It’s been the best-worst year ever. I’ve been fortunate in that I’ve been busy. But I also feel like I’m just sitting in my music room and filming myself. Social media’s suddenly much more important. So there’s a lot more stuff to do: Influencer kind-of things, that I never thought I’d have to do as a musician.
What’s the strangest thing you’ve filmed yourself doing?
Erm… I’m always scrapping for content. Like, I’ve got to post every other day. And one day my social media team were like, “Oh, you’ve got onto Apple’s Hottest Songs playlist, you need to post about that. Something funny”.
And before you know it, I’m filming myself trying to fit a whole apple in my mouth. I was like, “What am I doing? Let’s go back to making songs.”
I presume this was a mini Braeburn, not one of the gigantic Hokuto apples?
I don’t remember. I went to the fridge, picked one up and went for it.
Wait, you keep apples in the fridge?
I guess we do, yeah. That’s interesting. I never consciously put them in the fridge. I live with my mum and she just does it.
Are they better cold?
No, because you get tooth freeze.
I’m asking all the important questions here.
Of course! I don’t know where I stand on cold apples. Let the people know I’m in the middle on that issue.
Surely apples are at their best when they’re hot and in a pie?
Oh, I had a really nice apple pie the other day at the pub. You’re right.
Let’s get back on track… Is it right that you make a lot of your own clothes?
I do! I love sewing!
Where did that come from?
I’ve always loved clothes and fashion – but I thought everyone did. I thought it was a normal teenage thing. And then in sixth form, I was like, “Oh no, I think I’ve got more of a vested interest,” so I took textiles for A-Level. That’s where I learnt the basics and it’s followed me since.
For photo-shoots, I’ve worked with stylists and been dressed in the most expensive clothes but for some reason it doesn’t feel like me – so I always end up bringing along pieces I’ve made and wearing them as well.
What’s your signature style?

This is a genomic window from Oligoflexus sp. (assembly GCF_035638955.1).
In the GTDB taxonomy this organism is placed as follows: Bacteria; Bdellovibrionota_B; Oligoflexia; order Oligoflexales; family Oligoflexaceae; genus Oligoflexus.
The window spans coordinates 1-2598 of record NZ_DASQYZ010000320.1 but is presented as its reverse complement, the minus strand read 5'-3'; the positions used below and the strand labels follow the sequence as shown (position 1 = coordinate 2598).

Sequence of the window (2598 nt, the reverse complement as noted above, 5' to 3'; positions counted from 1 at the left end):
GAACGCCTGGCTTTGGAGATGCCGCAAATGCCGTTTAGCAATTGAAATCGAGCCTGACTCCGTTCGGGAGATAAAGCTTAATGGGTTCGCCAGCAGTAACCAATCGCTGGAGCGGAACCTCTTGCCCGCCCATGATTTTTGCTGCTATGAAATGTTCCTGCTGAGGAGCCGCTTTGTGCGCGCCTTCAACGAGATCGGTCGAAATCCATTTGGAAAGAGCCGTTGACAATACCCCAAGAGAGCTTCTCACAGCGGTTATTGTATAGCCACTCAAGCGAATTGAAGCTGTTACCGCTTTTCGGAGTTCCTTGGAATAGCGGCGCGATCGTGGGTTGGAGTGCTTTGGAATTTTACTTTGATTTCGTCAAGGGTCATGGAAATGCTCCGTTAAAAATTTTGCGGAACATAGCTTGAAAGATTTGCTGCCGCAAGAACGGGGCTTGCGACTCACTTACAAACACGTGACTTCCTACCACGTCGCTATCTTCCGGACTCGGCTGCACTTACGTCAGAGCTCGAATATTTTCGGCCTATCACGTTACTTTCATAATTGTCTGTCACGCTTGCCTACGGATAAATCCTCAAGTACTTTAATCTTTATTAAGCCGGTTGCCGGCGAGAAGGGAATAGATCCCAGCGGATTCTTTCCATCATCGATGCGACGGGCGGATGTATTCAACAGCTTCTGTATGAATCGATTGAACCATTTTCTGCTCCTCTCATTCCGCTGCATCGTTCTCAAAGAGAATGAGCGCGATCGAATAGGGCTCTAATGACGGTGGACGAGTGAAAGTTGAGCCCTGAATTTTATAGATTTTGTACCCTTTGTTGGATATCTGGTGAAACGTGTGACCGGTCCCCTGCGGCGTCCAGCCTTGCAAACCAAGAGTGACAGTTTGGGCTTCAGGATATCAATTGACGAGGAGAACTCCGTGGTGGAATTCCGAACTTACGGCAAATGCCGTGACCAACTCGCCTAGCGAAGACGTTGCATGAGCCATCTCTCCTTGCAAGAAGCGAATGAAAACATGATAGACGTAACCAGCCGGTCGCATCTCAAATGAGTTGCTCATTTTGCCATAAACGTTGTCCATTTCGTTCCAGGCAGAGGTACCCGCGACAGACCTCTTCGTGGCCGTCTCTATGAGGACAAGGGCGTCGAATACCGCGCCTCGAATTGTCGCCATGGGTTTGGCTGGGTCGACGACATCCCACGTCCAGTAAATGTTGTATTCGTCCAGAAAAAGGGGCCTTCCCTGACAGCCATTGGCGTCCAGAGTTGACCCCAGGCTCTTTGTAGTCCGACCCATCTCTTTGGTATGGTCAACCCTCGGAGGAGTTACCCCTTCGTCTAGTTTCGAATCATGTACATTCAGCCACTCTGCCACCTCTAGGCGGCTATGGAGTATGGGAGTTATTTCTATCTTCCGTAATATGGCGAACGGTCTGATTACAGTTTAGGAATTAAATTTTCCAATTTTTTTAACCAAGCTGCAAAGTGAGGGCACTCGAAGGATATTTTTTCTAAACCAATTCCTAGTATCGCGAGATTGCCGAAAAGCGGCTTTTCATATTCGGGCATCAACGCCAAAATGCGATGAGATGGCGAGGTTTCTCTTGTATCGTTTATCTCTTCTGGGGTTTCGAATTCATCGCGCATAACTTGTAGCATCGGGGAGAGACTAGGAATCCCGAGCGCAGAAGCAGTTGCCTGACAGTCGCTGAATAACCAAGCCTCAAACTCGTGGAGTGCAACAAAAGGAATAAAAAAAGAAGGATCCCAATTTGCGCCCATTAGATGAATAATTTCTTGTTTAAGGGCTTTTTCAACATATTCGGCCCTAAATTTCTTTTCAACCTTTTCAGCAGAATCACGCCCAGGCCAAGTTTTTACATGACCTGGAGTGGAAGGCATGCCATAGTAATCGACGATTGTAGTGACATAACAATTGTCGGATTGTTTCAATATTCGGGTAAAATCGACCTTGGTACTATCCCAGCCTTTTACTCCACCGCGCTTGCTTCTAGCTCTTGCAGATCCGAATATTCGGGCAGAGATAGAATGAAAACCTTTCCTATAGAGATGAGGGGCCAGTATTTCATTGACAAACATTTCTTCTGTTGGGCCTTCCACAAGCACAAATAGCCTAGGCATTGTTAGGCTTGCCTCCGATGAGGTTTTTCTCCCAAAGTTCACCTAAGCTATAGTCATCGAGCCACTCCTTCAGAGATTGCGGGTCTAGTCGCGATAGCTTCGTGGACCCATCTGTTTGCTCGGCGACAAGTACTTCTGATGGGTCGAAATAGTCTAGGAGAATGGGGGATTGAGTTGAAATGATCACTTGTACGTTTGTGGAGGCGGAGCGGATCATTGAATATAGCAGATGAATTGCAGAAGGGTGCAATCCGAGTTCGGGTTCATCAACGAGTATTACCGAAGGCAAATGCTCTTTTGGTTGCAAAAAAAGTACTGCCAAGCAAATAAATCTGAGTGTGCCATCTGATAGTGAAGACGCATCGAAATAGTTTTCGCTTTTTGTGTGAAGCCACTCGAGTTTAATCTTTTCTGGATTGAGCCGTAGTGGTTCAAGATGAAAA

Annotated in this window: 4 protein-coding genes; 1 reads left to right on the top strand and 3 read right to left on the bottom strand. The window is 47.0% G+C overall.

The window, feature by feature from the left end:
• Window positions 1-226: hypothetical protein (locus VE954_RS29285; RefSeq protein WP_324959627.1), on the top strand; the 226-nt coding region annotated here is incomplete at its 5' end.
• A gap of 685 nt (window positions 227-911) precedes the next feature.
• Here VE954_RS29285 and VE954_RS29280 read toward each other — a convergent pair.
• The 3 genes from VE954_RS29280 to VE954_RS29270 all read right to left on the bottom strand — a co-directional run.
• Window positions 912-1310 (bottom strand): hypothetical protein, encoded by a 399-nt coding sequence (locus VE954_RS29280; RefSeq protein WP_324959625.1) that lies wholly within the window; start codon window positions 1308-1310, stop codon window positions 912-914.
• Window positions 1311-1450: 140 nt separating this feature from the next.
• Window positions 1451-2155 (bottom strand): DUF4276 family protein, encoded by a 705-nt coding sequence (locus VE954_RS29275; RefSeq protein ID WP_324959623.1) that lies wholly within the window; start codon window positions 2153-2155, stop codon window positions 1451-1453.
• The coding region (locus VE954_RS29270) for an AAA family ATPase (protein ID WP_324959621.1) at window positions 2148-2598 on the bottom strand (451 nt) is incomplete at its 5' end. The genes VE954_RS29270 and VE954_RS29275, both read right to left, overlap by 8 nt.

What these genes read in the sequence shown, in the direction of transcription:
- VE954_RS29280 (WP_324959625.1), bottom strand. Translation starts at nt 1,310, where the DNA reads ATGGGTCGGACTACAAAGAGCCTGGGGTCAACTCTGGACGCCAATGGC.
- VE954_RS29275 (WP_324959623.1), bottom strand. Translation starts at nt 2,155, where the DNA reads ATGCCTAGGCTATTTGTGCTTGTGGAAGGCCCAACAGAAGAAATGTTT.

I like playful, oversized, vintage dresses. There’s an element of fantasy to everything I make.
Will you end up like Lady Gaga, owning a fashion house, churning out the designs and getting other people to make them?
I don’t know if I’ll be quite so Cruella De Vil, getting minions to make everything, but I definitely want to do something in fashion. And when I do, I want it to be proper. It can’t be like, “Oh cute, she’s making clothes now”. I want it to be a proper clothing brand statement.
What have you got up your sleeve for 2021?
Honestly, I’m playing it by ear. I’ve actually been writing loads over lockdown – maybe a hundred songs – but I never know if they’re good or not! Hopefully, I’ll release a single in January, and an EP in March or May.
How do you choose from 100 songs? I know Carly Rae Jepsen blasts out her demos while she cleans the house…
I’m a driver. I like listening to them in the car. And I also send them to my best friend and see which one she’s humming the next time I see her.
Before I go, can I ask what’s on the CD rack behind you?
Oh gosh, no-one’s asked me this before. Hang on… [She pulls out a handful of CDs]
Oh, they’re all empty! Ah – but look at this: Nicki Minaj, Pinkprint! I love that album. And then there’s a load of old-school Christian music, because that’s what my parents listened to back in the day.
Did you sing in the church choir when you were younger?
Yeah! I’m still really involved in church – but it’s not a traditional one. It’s in a big theatre and there’s modern music and lights -and they put on huge events at the O2 and Wembley, so I’ve got a lot of live experience, in a way.
What can we expect from a Griff solo show, if and when concerts start up again?
I managed to do a virtual gig at the Tate Modern [in October] and that was a dream come true. We had life-drawers and projectors and proper set design. So I think you can definitely expect a big production and a lot of energy and me going crazy, really, dancing around with a microphone.
What are your moves like?
Probably quite bad. You can go and have a look on YouTube. I’m not going to recreate them for you now!